World Response to ISIS and Philippine Catholic Education

[Homily. Mass for CEAP National Convention, SM SMX Convention Center, Davao, ]

While we were resting last night, remarkable things were happening on the world stage. Under the leadership of American President Barack Obama, the United Nations passed a unanimous resolution practically of war against violent extremism, exemplified primarily by the so-called Islamic State in Iraq and Syria (ISIS). It was only the sixth time in the entire history of the United Nations that such unified resolution had ever been passed.

The extraordinariness of the resolution was warranted by the unprecedented barbarity with which the ISIS had promoted its cause. They brutally punished those who did not accept their doctrine, surrender to their will, and join their ranks. They stripped them of their dignity, paraded them publicly in shame, raped women as a weapon, made them dig their own graves before murdering them en masse, and slaughtered innocent children. To these they added high-profile murders of westerners: James Foley, American journalist, beheaded; Steven Sotloff, American journalist, beheaded; David Haines, British aid worker, beheaded; and just yesterday, Herve Gourdel, French tourist, beheaded. ISIS atrocities had become so ghastly that Islamic scholars and Imams had declared ISIS had nothing to do with Islam. Instead of ISIS, UN President Ban Ki Moon has declared their name to be: Un-Islamic and Non-State; the French have started calling them “Daesh” – evil.

Meanwhile, last night, the silence and darkness of the Syrian night was broken by Arabian and American warplanes that simultaneously bombed some sixteen oil refineries controlled by ISIS. The world war declared, the intention now was to deny the ISIS a major source of its funding: oil. Through the airstrikes, the ISIS would lose oil income of some two million dollars daily.

The ISIS has been among the most vexing challenges to humanity in recent history. Their way has been intolerance, violence, and brutality. Their truth has been their skewed notion of Islam. Their life has been imposing their untruth on others and annihilating all those who did not bow.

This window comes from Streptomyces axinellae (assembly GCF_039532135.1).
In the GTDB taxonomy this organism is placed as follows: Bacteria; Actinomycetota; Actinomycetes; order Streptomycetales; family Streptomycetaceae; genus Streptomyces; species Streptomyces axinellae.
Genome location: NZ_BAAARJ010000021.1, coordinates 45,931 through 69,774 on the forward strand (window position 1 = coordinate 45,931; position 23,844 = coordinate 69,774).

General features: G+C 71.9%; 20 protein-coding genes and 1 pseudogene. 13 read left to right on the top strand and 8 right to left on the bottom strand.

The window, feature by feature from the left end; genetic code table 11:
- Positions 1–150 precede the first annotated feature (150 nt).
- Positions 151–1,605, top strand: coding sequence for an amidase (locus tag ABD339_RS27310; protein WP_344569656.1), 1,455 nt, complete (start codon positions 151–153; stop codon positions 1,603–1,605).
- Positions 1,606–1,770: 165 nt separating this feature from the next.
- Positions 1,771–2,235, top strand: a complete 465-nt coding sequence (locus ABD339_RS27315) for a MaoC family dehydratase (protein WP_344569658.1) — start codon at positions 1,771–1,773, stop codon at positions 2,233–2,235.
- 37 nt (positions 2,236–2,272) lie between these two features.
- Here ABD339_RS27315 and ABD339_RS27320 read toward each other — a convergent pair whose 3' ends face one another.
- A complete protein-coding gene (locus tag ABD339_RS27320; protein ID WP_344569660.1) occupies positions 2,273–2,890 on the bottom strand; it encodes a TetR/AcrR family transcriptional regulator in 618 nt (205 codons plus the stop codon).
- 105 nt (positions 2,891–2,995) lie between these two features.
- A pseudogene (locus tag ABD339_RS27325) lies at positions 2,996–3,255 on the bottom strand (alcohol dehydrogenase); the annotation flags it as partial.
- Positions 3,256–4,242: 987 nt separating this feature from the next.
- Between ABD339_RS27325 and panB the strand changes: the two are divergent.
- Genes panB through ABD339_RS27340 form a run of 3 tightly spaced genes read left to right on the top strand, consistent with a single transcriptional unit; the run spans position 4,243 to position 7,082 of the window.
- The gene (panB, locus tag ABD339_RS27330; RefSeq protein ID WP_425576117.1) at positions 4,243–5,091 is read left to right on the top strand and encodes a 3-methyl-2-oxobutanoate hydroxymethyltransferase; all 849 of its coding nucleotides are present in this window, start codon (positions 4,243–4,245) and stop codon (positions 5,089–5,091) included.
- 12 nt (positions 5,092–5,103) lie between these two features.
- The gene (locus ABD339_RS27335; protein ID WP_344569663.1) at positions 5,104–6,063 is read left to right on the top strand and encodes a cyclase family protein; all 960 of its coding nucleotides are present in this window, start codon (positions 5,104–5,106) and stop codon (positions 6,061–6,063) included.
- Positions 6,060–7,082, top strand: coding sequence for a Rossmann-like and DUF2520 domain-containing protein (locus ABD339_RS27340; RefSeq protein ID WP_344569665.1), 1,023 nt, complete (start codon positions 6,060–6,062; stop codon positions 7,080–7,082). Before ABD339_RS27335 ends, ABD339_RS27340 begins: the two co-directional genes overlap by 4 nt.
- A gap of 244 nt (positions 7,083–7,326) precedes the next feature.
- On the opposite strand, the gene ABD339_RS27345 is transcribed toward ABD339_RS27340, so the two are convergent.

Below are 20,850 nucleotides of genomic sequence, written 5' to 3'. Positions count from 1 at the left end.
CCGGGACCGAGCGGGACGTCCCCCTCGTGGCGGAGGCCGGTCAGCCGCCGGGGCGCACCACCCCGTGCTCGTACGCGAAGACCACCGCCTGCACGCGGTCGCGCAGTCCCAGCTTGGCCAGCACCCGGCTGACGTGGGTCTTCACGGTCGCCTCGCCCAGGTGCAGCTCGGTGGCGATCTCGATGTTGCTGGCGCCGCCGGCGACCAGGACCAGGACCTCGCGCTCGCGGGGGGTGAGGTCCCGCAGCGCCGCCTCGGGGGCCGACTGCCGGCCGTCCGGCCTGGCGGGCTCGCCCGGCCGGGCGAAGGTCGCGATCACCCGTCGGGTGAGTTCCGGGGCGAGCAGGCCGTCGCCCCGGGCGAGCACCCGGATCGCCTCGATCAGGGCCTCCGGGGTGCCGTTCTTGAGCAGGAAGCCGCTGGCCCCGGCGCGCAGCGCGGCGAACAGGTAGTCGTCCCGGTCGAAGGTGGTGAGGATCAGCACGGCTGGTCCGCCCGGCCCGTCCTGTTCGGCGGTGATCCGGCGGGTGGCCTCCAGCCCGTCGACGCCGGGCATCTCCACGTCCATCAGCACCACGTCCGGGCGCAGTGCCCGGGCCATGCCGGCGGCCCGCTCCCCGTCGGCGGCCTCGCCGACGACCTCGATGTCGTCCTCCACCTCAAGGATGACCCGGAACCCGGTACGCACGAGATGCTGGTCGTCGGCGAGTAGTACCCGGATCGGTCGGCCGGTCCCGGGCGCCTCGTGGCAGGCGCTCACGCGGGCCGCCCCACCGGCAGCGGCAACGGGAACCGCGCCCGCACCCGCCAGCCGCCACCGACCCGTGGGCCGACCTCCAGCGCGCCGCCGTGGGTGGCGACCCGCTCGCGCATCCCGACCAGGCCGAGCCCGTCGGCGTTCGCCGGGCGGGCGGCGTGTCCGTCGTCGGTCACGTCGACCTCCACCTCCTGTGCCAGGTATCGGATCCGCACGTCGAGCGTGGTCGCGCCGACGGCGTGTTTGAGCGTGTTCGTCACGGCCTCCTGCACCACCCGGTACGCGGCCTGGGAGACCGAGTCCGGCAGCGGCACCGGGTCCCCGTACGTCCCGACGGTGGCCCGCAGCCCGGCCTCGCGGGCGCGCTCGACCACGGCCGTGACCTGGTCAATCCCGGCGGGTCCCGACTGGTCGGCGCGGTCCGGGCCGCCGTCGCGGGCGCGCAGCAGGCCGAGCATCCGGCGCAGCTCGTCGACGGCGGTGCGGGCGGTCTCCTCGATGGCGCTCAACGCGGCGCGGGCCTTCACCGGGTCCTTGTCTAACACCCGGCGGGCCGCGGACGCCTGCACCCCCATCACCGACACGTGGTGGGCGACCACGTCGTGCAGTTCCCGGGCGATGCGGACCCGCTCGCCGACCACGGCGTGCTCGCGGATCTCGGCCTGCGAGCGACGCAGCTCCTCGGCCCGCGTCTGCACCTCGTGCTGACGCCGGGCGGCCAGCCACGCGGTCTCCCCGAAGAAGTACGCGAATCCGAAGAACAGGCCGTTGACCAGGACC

Against this context, we are invited today to reflect on the words of Jesus in the refrain of today’s responsorial psalm, “I am the way, the truth, and the life” (Jn. 14:16). As Catholic educators, we recall Jesus’ words, “I have come to bring life, and to bring it to the full” (Jn 10:10). Necessarily, these words must be close to us who in the articulation of our standards of Catholic education profess Jesus Christ to be the very center of our education. We teach our students these words, and form them to accept them in understanding and in practice, in conviction and in freedom.

At a national convention of Catholic educators such as this, we are however invited to pause and ask ourselves whether these words ring true in what we believe, how we live, and what we teach our students. We must ask ourselves, whether in these words we experience the joy of the Gospel, the Evangelii Gaudium, of which Pope Francis so convincingly speaks. At the same time, we must also ask ourselves whether in these words we experience horror whenever we experience the fullness of life violated in the injustice and violence of our world. Responding in horror to the brutalities of ISIS, President Obama said, “No God condones this terror.”

As the world in the United Nations declared war on violent extremism, British Prime Minister Cameron said, “The root of extremism is suffering, oppression and invasion.” We know that. The root of terrorism is dehumanizing poverty, exclusion from all that humanizes, desperation at loss of human dignity. We have enough of that in our experience. People can be driven to extremism in their hunger, their nakedness, in their flooded hovels, in their lack of drinking water, their sickness, their loss of their human face.

This is something that we must consider as we recall the Lord’s words, “I am the way, the truth and the life.” The way of violence, the pain of terror, the deceptions of war bring us no consolation. We must teach a way, a truth, a life that brings more hope.  It is a truth that does not commence in an after life, but in this life in social justice.

“I have come to bring life, and to bring life to the full.” These words of Jesus challenge us in our commitment to Catholic transformative education.



About Joel Tabora, S.J.

Jesuit. Educator
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